Friday, June 24, 2011

Join the Applause

I first became a fan of the word applaud and its various forms in June of 1994. It was used in a sympathy note Lou received from our architect, Ed Kurtz, after Lou's mom died. I'll never forget the line, and I have actually written it in similar notes since then. About Lou's mom Ed wrote, "May she ever applaud your life from heaven."

That line does everything an encouraging sentence should do. It encourages you and it spurs you on to be your best self. It is a powerful word picture.

So when I saw a link to something called Join the Applause  on my twitter feed a couple of weeks ago, I had to investigate what was worth applauding and what I was being encouraged to join. It is described as "a movement of gratitude directed at our Creator." If there is any being worth applauding - any being where applauding is still woefully inadequate - it is our Creator. But applaud is something we can do. This isn't really about physically applauding with our hands, although I'm not opposed to that. I've certainly applauded lesser things. But it's more a mindset, an attitude of the heart, that we share with others because we love and we're grateful to the one who created us and all we see and experience. The founder of Join the Applause, Kennan Burch, further describes it's purpose:
To see people take time to pause, ponder, appreciate and appropriately respond to God for all his acts of creation. The end result is seeing people have a greater sense of awe, wonder, and sense of gratitude. And this sense of gratitude can change how people respond to all of life’s challenges. Gratitude Changes Everything.

I loved it, told my family about it, and said we were going to be mindful of "the day," this Saturday, June 25, 2011, at sunset. Since it's been in the back of my mind for a few days, this section of Acts 14 jumped out at me the other morning.

"Men, why are you doing these things? We are also men, of like nature with you, and we bring you good news, that you should turn from these vain things to a living God, who made the heaven and the earth and the sea and all that is in them. In past generations he allowed all the nations to walk in their own ways. Yet he did not leave himself without witness, for he did good by giving you rains from heaven and fruitful seasons, satisfying your hearts with food and gladness." Acts 14:15-17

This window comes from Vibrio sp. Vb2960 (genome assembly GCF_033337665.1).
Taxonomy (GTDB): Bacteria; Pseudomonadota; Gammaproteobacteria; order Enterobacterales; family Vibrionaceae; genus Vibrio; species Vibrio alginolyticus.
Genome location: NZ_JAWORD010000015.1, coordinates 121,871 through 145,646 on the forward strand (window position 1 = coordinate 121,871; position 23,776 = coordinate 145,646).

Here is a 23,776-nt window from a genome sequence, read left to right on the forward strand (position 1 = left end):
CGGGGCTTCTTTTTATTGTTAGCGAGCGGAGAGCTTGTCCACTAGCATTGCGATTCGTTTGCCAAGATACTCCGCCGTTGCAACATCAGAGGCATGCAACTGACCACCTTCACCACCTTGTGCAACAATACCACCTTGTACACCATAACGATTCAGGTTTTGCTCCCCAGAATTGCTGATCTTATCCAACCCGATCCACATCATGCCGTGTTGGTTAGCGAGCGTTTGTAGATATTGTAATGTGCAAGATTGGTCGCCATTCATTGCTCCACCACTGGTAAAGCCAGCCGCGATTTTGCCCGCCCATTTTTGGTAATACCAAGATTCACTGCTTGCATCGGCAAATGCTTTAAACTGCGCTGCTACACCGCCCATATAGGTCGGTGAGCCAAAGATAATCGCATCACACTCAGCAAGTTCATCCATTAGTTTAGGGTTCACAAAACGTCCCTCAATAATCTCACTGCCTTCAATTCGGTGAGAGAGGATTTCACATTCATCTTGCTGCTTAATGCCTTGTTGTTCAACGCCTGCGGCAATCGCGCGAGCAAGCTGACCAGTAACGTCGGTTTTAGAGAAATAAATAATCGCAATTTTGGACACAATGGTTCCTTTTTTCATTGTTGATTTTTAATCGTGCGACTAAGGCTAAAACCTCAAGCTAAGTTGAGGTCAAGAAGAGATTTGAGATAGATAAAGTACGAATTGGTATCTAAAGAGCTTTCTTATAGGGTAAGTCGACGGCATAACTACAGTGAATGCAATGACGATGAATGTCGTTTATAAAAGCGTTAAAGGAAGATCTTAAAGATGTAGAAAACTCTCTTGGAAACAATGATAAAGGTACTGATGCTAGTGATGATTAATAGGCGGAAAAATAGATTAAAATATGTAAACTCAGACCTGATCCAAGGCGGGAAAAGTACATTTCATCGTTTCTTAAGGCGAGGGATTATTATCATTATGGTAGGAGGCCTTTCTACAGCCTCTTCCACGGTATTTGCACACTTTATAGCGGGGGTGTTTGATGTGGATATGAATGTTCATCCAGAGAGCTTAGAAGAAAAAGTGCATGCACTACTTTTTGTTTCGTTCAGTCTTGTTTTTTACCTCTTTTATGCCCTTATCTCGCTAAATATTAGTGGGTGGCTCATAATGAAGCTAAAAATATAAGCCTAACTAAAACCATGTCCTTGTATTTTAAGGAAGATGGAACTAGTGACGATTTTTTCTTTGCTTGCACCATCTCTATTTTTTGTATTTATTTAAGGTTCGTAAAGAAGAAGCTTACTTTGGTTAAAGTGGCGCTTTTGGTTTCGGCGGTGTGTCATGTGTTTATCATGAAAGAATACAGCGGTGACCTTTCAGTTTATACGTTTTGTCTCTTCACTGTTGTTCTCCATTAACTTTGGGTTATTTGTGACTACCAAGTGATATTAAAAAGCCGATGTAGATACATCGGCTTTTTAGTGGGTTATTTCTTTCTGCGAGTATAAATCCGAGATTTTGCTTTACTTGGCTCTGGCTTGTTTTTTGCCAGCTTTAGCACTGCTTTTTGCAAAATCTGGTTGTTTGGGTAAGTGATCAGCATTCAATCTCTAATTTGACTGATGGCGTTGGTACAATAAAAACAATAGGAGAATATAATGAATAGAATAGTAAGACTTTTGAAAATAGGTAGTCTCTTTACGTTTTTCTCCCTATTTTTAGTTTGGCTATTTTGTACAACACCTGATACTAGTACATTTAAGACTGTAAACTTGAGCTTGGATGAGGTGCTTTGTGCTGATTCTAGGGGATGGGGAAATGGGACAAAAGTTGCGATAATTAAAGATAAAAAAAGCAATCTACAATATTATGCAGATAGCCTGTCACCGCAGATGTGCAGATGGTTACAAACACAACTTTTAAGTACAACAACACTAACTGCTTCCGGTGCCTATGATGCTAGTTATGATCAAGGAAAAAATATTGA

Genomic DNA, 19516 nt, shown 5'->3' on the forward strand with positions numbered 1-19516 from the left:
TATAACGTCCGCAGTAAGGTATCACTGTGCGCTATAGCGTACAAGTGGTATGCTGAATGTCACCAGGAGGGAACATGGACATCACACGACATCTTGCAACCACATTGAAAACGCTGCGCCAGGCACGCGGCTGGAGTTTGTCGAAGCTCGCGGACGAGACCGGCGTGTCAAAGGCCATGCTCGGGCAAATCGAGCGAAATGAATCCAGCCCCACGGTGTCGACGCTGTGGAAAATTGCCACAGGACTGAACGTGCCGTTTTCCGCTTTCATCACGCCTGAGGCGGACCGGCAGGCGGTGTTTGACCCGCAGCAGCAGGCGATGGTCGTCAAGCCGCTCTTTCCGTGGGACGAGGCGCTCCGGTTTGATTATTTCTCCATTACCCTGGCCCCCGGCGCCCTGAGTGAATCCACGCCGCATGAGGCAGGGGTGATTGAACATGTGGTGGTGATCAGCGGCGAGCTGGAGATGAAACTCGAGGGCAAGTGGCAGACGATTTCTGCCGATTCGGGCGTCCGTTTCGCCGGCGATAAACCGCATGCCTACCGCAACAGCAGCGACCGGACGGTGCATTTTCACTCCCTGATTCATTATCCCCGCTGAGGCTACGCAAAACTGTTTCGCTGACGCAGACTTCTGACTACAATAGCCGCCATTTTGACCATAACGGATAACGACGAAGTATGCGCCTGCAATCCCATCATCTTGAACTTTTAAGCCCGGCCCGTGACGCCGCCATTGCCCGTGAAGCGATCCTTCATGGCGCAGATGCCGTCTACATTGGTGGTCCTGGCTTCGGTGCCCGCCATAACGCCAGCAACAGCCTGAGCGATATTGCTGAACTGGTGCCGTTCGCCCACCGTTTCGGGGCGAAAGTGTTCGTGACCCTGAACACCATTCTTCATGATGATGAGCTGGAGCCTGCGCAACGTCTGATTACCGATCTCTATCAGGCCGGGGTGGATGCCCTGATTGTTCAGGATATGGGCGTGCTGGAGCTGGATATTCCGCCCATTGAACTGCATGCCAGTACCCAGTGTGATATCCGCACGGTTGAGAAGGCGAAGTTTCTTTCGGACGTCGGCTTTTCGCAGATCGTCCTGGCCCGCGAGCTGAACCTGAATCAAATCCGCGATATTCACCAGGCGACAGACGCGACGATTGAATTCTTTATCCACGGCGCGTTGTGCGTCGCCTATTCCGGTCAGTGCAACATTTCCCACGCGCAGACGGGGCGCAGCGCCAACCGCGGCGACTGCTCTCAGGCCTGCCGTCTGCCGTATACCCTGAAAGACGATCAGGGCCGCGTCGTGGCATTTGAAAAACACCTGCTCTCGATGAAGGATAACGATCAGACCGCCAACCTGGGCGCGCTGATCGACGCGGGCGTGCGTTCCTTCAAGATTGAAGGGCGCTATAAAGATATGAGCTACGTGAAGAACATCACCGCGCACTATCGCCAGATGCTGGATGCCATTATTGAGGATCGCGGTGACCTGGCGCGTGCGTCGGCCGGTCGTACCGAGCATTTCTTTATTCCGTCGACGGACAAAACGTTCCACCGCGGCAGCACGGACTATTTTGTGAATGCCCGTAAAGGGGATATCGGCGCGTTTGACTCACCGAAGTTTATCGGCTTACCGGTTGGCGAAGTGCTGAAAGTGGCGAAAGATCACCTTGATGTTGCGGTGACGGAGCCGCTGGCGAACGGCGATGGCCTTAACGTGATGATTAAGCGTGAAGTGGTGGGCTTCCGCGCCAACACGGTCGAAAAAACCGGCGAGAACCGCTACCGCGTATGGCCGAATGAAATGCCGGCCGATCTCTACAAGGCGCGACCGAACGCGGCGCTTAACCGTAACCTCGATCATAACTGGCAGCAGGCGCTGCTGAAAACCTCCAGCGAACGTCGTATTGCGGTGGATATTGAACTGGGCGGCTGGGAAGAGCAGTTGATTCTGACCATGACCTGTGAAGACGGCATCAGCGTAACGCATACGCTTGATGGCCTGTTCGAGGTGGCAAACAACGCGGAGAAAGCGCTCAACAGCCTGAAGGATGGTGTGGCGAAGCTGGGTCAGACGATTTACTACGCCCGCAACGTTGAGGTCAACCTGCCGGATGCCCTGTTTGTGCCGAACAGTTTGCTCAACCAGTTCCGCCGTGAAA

Our God is living. He made the heaven and earth and the sea and all that is in them. He did good by giving us rains and fruitful seasons, satisfying your hearts...

He's the only one who can satisfy our hearts.

And He knew that pausing, pondering, and appreciating His creation would speak deeply to our souls. Not that we worship the creation, but the creator it points to.

I've spent some time of late in a couple of places particularly known for their beauty - Hawaii, and Aspen, Colorado. I have marveled at the ocean

 and the mountains.

In both those settings, I thought of a line I read in Ann Voskamp's book, One Thousand Gifts. It's on page 167 in the chapter entitled "go lower."

"Yet when I stand before immensity that heightens my smallness-I have never felt sadness. Only burgeoning wonder."

That is so true! I wonder, I marvel at our big God, who undoubtedly can "handle" me and my problems if he is the creator of immense things like oceans and mountains. And it's just as easy to marvel here at home. All we have to do is look up. Psalm 19:1 says, "The heavens declare the glory of God, the skies proclaims the work of his hands." Is there anything more immense than the sky? Driving home tonight from a basketball shootout, my son, David, and I were remarking, marveling, over the sunset. What a beautiful, daily reminder of the bigness, the glory, of the one who made us.

He is worth applauding. And we can join the world for a part of a 24 hour applause tomorrow. But let's not stop there. Let's start there. Let's applaud the Creator and our Savior everyday.

Monday, June 13, 2011

Only Space

As I write this, I am 34,000 ft above the ground, winging my way to Denver and eventually, Aspen, CO.  I'm traveling with my 20 yr old daughter, Hannah, who is working there for 5 weeks this summer. Thanks to American miles, I will get to see where Hannah's living and maybe get a taste of what she'll be doing. For the two days I'm there, we get to tour around a bit, and hike the much praised Maroon Bells area.

So obviously, she and I are out of Bolivar this week - but we aren't the only ones of our clan on the move. Faith and Elizabeth left at 6 a.m. this morning (the 12th), for Toledo, Ohio. They are with the youth of our church on a mission trip to the inner city there. Mary Grace is not out of Bolivar, but she's out of the house, as she is at tennis camp at Southwest Baptist University until Friday. Luke left last week for his summer job in Fayetteville, AR. That leaves David and Lou to hold down the fort for a few days. They are, I'm sure, watching the Mavs-Heat game as I type.